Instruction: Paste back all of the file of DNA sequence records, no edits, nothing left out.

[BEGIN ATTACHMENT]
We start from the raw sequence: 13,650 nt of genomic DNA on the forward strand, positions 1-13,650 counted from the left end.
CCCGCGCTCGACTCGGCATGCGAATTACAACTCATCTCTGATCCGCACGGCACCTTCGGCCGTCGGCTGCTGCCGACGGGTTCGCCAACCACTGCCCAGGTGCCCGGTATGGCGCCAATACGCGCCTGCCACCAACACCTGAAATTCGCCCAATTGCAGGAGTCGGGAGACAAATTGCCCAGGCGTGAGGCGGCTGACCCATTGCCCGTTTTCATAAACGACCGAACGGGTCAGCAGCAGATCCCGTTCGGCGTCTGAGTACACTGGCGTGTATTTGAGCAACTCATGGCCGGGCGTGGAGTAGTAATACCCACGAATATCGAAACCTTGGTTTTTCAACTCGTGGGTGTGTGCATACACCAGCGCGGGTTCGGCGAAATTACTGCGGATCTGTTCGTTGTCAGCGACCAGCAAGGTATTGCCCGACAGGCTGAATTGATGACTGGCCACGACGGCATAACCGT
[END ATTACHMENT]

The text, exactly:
We start from the raw sequence: 13,650 nt of genomic DNA on the forward strand, positions 1-13,650 counted from the left end.
CCCGCGCTCGACTCGGCATGCGAATTACAACTCATCTCTGATCCGCACGGCACCTTCGGCCGTCGGCTGCTGCCGACGGGTTCGCCAACCACTGCCCAGGTGCCCGGTATGGCGCCAATACGCGCCTGCCACCAACACCTGAAATTCGCCCAATTGCAGGAGTCGGGAGACAAATTGCCCAGGCGTGAGGCGGCTGACCCATTGCCCGTTTTCATAAACGACCGAACGGGTCAGCAGCAGATCCCGTTCGGCGTCTGAGTACACTGGCGTGTATTTGAGCAACTCATGGCCGGGCGTGGAGTAGTAATACCCACGAATATCGAAACCTTGGTTTTTCAACTCGTGGGTGTGTGCATACACCAGCGCGGGTTCGGCGAAATTACTGCGGATCTGTTCGTTGTCAGCGACCAGCAAGGTATTGCCCGACAGGCTGAATTGATGACTGGCCACGACGGCATAACCGT